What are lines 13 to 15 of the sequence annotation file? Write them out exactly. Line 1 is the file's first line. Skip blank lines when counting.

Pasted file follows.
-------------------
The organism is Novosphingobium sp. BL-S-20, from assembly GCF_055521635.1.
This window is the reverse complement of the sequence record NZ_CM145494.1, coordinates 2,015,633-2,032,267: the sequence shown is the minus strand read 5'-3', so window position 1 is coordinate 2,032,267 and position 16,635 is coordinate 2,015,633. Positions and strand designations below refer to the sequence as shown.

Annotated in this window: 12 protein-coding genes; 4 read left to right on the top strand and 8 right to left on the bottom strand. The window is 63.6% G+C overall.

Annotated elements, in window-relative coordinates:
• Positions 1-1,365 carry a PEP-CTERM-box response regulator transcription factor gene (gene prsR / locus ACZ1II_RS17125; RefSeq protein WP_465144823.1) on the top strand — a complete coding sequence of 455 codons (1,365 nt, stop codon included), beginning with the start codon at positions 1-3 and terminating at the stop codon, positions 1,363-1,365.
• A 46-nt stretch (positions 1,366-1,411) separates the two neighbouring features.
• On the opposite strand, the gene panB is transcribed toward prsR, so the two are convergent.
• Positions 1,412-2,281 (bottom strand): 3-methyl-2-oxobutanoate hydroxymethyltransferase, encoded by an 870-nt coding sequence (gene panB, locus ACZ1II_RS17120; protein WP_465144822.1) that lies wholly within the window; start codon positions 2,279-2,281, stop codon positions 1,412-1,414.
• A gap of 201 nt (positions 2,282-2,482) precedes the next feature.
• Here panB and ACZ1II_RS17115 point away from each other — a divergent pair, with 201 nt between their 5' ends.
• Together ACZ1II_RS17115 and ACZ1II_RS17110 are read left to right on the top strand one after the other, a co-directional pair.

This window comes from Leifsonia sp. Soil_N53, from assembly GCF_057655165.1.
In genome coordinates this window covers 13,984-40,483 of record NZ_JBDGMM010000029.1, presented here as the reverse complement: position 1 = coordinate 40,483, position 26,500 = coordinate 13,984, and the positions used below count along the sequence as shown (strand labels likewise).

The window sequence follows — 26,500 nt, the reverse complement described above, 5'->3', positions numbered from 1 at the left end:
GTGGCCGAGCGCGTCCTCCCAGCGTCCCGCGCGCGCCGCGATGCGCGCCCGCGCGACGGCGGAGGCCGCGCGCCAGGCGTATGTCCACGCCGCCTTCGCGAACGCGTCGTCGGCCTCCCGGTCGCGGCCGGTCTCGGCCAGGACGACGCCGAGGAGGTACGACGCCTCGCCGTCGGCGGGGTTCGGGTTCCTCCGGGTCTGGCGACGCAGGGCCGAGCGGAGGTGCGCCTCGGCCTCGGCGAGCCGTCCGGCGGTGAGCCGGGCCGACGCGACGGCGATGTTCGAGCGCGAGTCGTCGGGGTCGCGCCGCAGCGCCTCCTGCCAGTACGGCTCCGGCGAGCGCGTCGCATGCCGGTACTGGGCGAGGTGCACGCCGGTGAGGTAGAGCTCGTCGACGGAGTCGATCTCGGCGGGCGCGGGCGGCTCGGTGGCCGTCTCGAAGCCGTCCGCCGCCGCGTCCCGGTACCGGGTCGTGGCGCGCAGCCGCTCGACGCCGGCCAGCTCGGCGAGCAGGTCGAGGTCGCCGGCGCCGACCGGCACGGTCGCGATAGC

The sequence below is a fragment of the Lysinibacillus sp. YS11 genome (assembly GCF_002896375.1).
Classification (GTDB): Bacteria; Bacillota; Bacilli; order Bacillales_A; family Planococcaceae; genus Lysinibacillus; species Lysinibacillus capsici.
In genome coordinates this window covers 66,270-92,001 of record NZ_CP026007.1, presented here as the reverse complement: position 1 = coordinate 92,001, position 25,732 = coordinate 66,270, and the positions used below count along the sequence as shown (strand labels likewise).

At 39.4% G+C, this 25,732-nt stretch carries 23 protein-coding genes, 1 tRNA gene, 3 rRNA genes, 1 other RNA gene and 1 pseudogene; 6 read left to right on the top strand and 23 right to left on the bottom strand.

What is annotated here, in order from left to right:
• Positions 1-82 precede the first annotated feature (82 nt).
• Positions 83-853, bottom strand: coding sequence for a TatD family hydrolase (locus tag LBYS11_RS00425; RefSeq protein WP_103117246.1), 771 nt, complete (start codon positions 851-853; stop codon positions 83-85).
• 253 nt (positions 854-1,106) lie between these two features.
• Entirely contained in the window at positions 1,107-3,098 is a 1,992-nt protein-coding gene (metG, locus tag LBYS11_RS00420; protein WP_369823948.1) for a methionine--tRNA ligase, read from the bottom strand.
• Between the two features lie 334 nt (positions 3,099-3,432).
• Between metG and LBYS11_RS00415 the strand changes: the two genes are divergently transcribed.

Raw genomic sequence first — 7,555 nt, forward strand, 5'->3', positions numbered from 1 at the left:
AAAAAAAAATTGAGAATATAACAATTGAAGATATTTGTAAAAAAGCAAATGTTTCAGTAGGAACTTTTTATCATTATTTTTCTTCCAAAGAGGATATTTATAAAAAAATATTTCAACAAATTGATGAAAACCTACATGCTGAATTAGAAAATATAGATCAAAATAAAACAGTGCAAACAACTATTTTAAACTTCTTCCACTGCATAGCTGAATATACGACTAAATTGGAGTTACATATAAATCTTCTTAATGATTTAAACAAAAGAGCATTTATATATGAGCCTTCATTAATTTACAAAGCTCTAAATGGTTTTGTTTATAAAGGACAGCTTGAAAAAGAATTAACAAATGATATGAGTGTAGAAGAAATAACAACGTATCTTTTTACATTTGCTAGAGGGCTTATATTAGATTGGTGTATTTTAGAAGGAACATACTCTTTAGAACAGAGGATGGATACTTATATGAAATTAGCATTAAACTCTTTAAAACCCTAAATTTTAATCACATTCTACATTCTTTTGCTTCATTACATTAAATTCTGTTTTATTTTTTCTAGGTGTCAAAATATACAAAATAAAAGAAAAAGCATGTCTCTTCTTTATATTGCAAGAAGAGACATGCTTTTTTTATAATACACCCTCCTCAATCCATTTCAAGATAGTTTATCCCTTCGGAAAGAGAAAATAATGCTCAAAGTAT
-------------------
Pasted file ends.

In genome coordinates this window covers 13,984-40,483 of record NZ_JBDGMM010000029.1, presented here as the reverse complement: position 1 = coordinate 40,483, position 26,500 = coordinate 13,984, and the positions used below count along the sequence as shown (strand labels likewise).

The window sequence follows — 26,500 nt, the reverse complement described above, 5'->3', positions numbered from 1 at the left end:
GTGGCCGAGCGCGTCCTCCCAGCGTCCCGCGCGCGCCGCGATGCGCGCCCGCGCGACGGCGGAGGCCGCGCGCCAGGCGTATGTCCACGCCGCCTTCGCGAACGCGTCGTCGGCCTCCCGGTCGCGGCCGGTCTCGGCCAGGACGACGCCGAGGAGGTACGACGCCTCGCCGTCGGCGGGGTTCGGGTTCCTCCGGGTCTGGCGACGCAGGGCCGAGCGGAGGTGCGCCTCGGCCTCGGCGAGCCGTCCGGCGGTGAGCCGGGCCGACGCGACGGCGATGTTCGAGCGCGAGTCGTCGGGGTCGCGCCGCAGCGCCTCCTGCCAGTACGGCTCCGGCGAGCGCGTCGCATGCCGGTACTGGGCGAGGTGCACGCCGGTGAGGTAGAGCTCGTCGACGGAGTCGATCTCGGCGGGCGCGGGCGGCTCGGTGGCCGTCTCGAAGCCGTCCGCCGCCGCGTCCCGGTACCGGGTCGTGGCGCGCAGCCGCTCGACGCCGGCCAGCTCGGCGAGCAGGTCGAGGTCGCCGGCGCCGACCGGCACGGTCGCGATAGC